WA Policy Seminar: Doing More with Less

20 September 2016, Perth

Written by Ursula Kretzer, WA Branch Committee Member

The ChemCentre in Bentley was the host venue for an Australian Water Association policy forum, “Doing More with Less” on 20 September. The forum, organised by the Australian Water Association WA Information and Advocacy Sub-Committee and sponsored by ANZ, addressed a key question for WA water resource allocation, funding and regulation – how will we meet our needs, now and into the future? The wide-ranging and critical topics and expert speakers attracted over 65 attendees from the private sector, local and State Government, land developers and water utilities, for a highly engaging event.

The first session of the forum addressed the environmental challenges facing water resource managers in the south west of WA – a severe decline in streamflows into dams and groundwater levels, growing demand for water due to urban growth, and the need to maintain liveable communities and protect the environment. Don Cummins, Regional Manager, Swan Avon Region at the Department of Water, spoke about solutions developed in partnership with local government and water users in the North West Corridor, to meet community needs for high quality public open space with limited groundwater resources. Daniel Nelson, Co-ordinator of Project Delivery at the Shire of Kalamunda, demonstrated how managed aquifer recharge is being used by the Shire in an innovative approach to maintaining high quality recreational space at Hartfield Park.

The focus of the second session was on the funding of water sector projects.  Weak economic conditions make it difficult to raise funds and resources for capital projects and the industry needs to explore creative approaches to the funding of water infrastructure. Rob Breden, Director of Strategy and Business Development at Water West, a new water utility based in WA, spoke about the emerging opportunities for private sector water utilities in WA under the current legislative framework, as well as the challenges and considerations for new entrants. Michelle Sichlau, Head of Power and Utilities Australia, Project and Export Finance at ANZ, noted that the water sector could see over $40 billion of capital expenditure over the next decade.  She outlined the wide range of models used by banks and investors to fund projects, allocate risks and capture the value of infrastructure investments.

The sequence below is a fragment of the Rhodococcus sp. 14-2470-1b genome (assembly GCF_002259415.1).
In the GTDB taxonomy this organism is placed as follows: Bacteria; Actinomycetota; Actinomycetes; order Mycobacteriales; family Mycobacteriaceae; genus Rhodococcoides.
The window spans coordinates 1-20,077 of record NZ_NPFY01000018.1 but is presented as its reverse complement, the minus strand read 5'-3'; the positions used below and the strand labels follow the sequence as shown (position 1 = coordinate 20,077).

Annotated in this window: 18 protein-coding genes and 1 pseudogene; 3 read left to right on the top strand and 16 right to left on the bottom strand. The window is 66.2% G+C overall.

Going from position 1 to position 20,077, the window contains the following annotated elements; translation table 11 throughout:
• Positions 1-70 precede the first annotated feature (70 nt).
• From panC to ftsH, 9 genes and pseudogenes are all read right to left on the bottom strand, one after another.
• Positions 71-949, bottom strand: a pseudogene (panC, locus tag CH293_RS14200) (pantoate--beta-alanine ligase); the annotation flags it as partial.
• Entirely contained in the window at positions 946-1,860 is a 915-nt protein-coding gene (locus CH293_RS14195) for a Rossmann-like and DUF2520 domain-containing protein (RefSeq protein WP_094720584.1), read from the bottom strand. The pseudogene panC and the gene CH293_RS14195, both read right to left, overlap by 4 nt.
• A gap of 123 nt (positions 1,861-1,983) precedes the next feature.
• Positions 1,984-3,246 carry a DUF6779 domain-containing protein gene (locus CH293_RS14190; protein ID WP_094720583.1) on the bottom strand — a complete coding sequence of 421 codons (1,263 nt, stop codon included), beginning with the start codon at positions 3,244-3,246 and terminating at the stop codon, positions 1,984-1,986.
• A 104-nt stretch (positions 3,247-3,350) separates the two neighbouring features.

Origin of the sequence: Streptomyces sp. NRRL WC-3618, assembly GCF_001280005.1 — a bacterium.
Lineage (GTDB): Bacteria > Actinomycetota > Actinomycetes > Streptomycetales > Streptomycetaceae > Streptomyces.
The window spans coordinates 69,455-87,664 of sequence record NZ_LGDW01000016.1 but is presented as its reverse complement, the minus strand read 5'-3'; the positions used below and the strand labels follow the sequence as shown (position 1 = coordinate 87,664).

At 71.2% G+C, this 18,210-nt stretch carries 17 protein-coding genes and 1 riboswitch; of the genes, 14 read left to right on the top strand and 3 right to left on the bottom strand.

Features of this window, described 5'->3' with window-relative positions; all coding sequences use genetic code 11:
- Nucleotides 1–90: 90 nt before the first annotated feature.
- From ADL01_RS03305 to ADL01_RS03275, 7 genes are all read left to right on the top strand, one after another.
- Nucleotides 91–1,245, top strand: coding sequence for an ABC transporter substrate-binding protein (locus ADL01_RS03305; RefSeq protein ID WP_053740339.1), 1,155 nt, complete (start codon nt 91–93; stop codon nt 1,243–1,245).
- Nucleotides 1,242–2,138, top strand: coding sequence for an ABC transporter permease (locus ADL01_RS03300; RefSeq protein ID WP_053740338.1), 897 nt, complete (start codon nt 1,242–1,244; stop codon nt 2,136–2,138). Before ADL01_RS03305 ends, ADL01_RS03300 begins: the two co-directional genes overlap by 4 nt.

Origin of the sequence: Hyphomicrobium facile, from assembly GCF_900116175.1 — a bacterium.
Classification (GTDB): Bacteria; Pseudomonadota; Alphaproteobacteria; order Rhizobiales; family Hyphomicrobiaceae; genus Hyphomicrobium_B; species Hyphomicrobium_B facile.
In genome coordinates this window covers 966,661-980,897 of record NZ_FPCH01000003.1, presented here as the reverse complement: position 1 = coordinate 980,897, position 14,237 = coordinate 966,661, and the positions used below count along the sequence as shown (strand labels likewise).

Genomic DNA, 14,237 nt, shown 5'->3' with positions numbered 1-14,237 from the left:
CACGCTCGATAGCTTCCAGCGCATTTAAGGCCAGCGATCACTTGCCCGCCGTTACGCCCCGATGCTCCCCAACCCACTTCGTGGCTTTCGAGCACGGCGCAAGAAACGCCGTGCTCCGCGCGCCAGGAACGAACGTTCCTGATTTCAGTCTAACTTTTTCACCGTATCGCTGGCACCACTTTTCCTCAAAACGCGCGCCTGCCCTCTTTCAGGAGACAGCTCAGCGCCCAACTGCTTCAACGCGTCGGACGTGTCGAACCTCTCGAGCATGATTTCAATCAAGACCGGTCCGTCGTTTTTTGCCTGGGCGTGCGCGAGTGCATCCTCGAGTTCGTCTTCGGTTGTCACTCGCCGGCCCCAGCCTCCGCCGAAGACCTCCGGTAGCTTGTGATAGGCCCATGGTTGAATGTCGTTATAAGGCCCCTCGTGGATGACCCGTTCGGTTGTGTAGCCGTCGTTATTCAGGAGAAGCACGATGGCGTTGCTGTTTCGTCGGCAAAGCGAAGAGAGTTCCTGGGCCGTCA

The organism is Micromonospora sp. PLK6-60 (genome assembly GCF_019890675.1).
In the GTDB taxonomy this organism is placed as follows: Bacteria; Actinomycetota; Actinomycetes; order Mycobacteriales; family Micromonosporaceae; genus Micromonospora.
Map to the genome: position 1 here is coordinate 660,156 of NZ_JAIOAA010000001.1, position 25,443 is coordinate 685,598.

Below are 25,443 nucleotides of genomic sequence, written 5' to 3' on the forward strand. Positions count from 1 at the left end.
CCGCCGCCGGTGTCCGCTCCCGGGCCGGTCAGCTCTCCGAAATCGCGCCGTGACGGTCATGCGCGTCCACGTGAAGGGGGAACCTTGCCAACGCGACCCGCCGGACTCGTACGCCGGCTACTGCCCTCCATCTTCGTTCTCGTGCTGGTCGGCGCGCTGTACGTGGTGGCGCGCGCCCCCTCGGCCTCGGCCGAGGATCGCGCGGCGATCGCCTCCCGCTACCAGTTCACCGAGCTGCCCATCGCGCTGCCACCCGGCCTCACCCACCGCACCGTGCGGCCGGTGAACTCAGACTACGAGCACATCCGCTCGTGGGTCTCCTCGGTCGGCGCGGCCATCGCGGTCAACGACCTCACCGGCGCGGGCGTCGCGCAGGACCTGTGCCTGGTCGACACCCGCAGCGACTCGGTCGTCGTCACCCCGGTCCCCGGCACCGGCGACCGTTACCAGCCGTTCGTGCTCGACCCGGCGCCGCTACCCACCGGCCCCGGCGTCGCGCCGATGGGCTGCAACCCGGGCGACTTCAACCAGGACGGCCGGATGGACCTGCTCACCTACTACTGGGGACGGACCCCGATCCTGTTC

The final two speakers addressed the need for regulation of the water sector to strike a balance between fostering innovation to solve problems, while limiting risks to customers and government. Martin van Beuren, Director, Synergies Economic Consulting outlined the innovative approach to regulation proposed by the Victorian water regulator, including incentivising businesses to focus on outcomes directly informed by customer preferences.  The model could give water utilities greater autonomy to innovate, while rewarding them for that ambition. Nicola Cusworth, who was appointed as the Chair of the Economic Regulation Authority in July 2016, said that the ERA would watch the Victorian regulatory model with interest. She noted that in Western Australia the regulatory model is one in which economic regulators advise Government, but where Government may make decisions contrary to that advice, based on a wider set of objectives.

As always for Australian Water Association events, the forum was a good opportunity for attendees to network and engage with others from across the water sector.
WA Policy seminar
WA Policy seminar
WA Policy seminar
WA Policy seminar